Take THE

Wider View

Candid thoughts from inclusive leaders

View all of our newsletters and webinars on The Wider View.

Share on linkedin
Share on twitter
Share on facebook

Janine Daughtry

Vice President, Transformation at Gartner

Janine is currently VP of Strategy and Transformation at Gartner where she develops, leads, and executes global and North American transformation initiatives focused on operational improvements and sales enablement.  Janine is also co-President of Gartner’s newly launched global Black Employee Network.

Janine is a transformational leader with a track record of driving global growth in large Services/Tech/Financial Services and SaaS businesses. Janine combines strong people skills, strategy and business operations, with community engagement expertise to drive profitable growth and change. She also serves on multiple non-profit boards.


Finish this sentence: I wouldn’t be where I am today if it weren’t for ________________.

My Family.

Education is in my immigrant family’s genetic code.  My grandparents immigrated here from Antigua and Barbados with very little money. They worked hard in physically demanding jobs under challenging conditions as porters and cleaning women.  Because of this, they emphasized the importance of education as a pathway to better opportunities.  As a result, all of their children went to college. Moreover, despite coming up during a time where they weren’t always valued and treated with respect, they held us to a particular standard: treat all others with dignity and respect.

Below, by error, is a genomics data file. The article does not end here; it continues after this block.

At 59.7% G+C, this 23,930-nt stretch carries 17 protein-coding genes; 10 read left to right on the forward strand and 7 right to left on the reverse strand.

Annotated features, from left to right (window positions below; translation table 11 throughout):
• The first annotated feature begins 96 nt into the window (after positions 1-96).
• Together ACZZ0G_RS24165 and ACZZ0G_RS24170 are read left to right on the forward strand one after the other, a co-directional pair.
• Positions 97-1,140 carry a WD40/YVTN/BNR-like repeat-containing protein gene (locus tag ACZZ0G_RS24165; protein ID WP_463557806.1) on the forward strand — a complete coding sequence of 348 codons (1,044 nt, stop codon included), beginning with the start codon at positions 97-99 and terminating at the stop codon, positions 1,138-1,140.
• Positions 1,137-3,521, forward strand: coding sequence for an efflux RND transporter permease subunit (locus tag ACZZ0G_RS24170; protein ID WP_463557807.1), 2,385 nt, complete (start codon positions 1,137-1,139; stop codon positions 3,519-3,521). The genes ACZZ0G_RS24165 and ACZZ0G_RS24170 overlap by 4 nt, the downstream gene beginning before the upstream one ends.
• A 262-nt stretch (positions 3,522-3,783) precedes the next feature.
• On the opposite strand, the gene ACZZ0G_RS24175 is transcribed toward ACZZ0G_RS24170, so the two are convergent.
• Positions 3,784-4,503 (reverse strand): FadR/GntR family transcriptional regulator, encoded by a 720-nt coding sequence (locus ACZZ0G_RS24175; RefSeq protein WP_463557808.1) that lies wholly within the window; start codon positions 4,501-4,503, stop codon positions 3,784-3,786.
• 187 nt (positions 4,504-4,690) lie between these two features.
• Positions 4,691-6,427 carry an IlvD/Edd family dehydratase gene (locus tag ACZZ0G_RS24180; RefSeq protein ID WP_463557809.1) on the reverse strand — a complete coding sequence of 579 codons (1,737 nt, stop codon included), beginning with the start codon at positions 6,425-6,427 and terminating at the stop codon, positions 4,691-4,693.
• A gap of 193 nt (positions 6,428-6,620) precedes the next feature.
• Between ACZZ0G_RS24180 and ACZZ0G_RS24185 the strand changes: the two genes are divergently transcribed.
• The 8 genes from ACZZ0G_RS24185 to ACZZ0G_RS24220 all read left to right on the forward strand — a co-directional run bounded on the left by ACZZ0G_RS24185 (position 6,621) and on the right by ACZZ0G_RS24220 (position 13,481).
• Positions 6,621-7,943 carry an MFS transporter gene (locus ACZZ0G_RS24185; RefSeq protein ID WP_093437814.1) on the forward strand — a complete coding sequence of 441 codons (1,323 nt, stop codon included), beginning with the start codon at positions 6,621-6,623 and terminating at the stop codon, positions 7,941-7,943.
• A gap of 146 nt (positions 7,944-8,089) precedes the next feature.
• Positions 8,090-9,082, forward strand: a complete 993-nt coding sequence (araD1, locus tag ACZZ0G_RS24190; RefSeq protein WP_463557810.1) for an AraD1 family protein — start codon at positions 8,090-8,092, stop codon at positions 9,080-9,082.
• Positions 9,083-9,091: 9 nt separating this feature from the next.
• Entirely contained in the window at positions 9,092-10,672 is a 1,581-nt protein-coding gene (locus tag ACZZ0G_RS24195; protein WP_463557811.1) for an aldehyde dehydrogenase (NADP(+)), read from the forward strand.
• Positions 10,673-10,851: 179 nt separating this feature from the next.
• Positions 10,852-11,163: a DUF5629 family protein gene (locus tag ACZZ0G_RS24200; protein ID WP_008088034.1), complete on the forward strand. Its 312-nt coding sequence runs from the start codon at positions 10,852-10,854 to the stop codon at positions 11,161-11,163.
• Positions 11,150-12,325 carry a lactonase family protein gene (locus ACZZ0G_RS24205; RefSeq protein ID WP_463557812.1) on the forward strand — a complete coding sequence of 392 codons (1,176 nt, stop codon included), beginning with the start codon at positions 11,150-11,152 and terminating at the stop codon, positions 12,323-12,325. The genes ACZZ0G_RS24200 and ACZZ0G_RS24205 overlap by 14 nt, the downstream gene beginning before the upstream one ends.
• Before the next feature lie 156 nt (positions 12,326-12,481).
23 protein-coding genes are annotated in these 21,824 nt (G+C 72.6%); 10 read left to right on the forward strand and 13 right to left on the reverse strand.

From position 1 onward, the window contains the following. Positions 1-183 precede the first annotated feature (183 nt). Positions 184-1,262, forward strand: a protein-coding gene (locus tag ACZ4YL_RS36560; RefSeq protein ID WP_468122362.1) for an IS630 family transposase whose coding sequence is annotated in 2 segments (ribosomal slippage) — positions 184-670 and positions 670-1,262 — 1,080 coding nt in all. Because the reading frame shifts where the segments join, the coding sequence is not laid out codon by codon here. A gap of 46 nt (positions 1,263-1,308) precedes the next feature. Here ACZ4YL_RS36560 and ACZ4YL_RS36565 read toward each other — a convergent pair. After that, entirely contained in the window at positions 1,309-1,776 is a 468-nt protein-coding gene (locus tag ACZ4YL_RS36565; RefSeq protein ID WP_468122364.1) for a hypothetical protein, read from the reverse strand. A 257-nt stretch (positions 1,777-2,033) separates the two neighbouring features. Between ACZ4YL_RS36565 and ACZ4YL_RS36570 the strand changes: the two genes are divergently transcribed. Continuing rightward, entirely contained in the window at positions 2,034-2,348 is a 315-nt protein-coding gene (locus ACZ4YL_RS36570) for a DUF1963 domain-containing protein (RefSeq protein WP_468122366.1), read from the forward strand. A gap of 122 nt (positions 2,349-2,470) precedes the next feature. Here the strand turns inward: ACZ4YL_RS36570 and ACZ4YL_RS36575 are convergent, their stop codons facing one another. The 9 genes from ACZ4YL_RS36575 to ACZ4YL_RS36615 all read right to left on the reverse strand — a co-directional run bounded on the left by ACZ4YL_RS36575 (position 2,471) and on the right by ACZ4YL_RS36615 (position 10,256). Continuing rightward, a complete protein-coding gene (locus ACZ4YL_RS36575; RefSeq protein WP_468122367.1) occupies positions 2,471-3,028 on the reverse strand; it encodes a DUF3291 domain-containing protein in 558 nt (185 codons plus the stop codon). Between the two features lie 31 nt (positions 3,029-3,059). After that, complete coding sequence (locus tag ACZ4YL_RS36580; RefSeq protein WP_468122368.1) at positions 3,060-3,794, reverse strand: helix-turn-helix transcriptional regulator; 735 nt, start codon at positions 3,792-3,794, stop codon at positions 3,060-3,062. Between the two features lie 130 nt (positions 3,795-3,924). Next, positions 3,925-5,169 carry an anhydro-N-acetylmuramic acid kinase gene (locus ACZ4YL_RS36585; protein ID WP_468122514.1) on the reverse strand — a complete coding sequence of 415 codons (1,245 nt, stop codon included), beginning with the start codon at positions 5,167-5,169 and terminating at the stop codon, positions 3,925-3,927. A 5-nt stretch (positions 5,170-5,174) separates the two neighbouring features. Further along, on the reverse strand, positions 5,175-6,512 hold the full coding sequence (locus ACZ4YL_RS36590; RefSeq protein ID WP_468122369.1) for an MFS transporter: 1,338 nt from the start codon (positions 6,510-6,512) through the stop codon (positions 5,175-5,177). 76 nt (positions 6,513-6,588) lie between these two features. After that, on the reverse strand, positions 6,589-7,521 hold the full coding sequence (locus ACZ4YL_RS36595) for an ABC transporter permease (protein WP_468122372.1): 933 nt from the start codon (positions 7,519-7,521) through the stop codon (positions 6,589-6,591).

Resumes highlight professional and educational achievements. Which one of your life or personal experiences deserves to be on your resume?

It is important for young women of color to have a voice in engineering and STEM.  But first,  they have to get there. There are not enough ‘there’ … but I’m trying to change that. With a degree in engineering and the ambition to change the field, I currently mentor several young Black women in high school and college.  I help girls in high school navigate the opaque world of college admissions, figuring out which schools to apply to and which engineering major might be best for them. Once in college,  I help them select the right classes and figure out their career and life choices. We need more Black women’s voices in engineering and STEM, but we have to get ‘there’ first. I’m trying to do my part to help increase their representation.


What qualities do you look for when hiring someone on your team? What qualities do you avoid?

When it comes to hiring, I need a person who has a mix of street smarts and book smarts. In terms of book smarts, it’s simple: you have to know your stuff. Street smarts is not as simple, but I define it as someone who has a high level of emotional intelligence. Someone with street smarts has a good eye for people and realizes that, all told, we are both incredibly similar and remarkably different. Either way, we have to be able to bridge differences and sit shoulder-to-shoulder to get work done. What qualities do I avoid? That’s an easy one. When it comes to hiring … no jerks!


“It is important for young women of color to have a voice in engineering and STEM. But first, they have to get there.”


What’s one piece of career advice you wish you could give to your younger self?